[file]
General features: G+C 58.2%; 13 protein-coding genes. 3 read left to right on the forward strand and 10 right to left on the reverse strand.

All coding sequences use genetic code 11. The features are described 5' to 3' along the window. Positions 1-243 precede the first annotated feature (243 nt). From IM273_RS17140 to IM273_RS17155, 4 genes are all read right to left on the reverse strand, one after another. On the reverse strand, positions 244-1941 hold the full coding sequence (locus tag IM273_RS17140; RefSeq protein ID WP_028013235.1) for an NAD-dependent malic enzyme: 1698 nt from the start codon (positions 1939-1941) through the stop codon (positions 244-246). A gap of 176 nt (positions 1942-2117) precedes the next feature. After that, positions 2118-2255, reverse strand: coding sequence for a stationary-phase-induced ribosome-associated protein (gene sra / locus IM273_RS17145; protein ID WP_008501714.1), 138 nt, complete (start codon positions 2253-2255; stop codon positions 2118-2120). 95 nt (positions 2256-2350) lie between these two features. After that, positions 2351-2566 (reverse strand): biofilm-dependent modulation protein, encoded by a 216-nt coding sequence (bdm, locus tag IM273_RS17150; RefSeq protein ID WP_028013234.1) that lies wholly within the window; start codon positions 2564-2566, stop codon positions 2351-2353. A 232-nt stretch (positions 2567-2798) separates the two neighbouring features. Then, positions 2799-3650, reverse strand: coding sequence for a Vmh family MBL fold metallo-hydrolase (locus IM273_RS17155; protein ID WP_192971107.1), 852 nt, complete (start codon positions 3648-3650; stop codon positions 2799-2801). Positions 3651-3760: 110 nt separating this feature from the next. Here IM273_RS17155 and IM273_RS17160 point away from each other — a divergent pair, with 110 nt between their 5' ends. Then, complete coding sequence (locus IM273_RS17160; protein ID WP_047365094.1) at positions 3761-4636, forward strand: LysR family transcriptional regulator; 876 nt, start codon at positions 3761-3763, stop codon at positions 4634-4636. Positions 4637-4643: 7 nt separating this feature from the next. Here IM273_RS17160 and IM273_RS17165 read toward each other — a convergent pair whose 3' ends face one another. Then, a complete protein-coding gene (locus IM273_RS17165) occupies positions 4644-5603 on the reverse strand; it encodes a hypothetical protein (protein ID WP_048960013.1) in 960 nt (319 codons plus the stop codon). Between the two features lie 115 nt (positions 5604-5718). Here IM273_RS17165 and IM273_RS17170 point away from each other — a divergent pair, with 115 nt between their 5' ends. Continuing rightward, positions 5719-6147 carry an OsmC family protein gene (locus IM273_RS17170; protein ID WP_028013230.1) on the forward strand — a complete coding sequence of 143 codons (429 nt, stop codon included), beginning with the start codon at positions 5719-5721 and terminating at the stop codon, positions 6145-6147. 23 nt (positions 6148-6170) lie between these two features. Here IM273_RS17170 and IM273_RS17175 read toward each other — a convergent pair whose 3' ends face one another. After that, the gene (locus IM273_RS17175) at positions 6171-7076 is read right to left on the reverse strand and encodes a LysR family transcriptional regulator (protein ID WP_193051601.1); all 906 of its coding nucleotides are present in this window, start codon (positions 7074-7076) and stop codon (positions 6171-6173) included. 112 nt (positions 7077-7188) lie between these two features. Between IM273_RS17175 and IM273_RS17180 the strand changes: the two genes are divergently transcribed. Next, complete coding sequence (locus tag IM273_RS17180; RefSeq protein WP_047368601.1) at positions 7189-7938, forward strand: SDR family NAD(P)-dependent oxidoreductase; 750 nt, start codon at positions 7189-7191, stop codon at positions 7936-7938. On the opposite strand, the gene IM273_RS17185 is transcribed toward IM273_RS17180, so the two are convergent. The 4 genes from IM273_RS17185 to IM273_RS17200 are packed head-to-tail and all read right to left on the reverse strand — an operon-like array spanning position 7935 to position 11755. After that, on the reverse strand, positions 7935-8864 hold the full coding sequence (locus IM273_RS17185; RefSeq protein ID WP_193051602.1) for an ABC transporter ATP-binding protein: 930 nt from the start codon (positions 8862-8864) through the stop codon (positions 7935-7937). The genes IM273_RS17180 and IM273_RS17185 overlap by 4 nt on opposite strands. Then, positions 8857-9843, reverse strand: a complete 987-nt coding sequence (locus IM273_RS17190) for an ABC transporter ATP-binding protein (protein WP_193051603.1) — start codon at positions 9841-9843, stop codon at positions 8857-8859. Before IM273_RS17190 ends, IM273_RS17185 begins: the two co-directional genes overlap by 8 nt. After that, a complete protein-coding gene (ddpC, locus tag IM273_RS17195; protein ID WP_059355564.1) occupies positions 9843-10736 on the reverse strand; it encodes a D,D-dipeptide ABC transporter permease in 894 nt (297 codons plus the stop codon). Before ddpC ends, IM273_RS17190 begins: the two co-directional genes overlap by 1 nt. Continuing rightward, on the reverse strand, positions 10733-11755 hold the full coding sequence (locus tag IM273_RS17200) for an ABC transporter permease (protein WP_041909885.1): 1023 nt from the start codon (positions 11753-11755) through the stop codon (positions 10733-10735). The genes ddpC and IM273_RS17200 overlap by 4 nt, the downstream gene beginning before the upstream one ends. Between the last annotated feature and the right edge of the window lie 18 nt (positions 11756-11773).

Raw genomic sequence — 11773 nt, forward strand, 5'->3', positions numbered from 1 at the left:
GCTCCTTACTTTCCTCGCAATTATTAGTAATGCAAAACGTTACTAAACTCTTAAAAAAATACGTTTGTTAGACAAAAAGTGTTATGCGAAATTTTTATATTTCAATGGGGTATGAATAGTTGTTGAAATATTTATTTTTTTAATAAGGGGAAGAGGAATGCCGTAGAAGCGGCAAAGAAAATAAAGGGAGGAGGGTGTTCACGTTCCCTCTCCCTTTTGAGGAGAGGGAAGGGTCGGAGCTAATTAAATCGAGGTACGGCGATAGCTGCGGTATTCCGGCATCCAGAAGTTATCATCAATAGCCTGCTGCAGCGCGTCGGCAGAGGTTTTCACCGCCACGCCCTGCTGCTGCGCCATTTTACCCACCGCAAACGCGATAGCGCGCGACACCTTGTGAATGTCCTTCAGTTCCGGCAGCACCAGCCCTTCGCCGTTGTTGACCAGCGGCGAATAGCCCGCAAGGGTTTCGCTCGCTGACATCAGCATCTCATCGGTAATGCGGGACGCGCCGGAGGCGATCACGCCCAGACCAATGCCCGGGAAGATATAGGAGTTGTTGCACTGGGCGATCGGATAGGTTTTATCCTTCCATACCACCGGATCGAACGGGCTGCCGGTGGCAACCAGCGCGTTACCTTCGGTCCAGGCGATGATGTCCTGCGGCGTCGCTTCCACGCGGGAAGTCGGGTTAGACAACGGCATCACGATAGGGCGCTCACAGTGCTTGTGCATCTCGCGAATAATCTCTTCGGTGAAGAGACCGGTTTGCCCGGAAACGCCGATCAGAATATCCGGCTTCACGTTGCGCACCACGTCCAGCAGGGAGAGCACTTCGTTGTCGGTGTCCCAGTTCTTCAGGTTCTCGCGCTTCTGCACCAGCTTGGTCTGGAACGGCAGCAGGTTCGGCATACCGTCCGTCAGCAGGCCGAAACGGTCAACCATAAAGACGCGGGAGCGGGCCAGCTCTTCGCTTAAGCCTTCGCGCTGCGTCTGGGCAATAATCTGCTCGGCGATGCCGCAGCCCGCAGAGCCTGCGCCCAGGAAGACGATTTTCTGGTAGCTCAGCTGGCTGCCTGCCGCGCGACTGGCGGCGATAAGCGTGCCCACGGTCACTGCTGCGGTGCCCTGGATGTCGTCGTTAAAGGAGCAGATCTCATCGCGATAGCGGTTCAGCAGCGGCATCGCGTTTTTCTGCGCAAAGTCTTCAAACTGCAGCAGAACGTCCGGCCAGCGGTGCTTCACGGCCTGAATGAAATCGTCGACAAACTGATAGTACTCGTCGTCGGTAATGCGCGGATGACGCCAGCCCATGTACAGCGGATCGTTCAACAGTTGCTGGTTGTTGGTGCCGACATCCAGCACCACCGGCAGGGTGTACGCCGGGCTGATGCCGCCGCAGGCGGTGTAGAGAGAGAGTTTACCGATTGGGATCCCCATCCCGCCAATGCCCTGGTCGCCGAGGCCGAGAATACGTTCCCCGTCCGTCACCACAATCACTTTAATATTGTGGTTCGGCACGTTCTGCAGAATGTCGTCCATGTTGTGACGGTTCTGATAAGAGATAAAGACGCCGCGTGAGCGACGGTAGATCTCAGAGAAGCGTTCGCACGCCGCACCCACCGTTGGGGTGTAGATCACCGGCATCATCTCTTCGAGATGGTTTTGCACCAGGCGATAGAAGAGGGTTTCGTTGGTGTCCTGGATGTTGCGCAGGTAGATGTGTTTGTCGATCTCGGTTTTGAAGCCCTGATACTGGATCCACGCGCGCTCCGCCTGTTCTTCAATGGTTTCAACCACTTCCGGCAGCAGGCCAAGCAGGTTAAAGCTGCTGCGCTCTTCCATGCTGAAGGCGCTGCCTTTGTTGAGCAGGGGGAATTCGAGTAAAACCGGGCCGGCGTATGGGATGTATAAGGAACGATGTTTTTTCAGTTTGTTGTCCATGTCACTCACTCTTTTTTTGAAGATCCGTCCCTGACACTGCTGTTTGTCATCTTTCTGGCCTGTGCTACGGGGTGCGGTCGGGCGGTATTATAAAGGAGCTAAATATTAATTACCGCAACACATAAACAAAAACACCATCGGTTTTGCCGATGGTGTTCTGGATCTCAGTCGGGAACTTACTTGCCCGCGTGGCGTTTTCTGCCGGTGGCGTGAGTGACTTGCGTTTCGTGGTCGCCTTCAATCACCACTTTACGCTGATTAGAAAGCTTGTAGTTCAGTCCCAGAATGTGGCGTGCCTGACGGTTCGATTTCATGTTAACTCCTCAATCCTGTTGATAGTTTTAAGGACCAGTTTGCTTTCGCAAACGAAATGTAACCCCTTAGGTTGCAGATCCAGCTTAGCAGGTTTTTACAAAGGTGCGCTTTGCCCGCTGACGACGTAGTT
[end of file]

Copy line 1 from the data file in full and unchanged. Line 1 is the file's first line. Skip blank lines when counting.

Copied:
General features: G+C 58.2%; 13 protein-coding genes. 3 read left to right on the forward strand and 10 right to left on the reverse strand.